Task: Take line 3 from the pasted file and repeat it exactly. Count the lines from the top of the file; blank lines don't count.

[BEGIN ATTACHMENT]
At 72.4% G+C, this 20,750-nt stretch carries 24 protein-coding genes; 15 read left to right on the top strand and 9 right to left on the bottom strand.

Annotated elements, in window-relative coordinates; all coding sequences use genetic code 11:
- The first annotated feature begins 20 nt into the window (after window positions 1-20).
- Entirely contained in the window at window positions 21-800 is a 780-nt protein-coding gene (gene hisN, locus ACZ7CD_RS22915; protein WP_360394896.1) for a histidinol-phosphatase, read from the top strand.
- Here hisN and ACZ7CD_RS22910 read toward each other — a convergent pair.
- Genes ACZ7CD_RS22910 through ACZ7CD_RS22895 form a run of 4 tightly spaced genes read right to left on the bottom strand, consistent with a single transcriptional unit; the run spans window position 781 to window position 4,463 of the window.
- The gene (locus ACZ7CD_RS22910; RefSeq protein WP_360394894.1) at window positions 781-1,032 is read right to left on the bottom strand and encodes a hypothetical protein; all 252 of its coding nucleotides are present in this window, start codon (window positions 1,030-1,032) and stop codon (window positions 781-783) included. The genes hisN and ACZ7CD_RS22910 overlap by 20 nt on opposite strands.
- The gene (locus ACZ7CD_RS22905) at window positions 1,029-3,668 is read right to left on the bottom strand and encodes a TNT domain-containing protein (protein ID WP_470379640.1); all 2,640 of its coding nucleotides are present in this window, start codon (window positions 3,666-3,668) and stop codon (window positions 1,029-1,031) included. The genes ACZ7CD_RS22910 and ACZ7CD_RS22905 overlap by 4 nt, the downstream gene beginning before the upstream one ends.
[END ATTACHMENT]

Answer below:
- The first annotated feature begins 20 nt into the window (after window positions 1-20).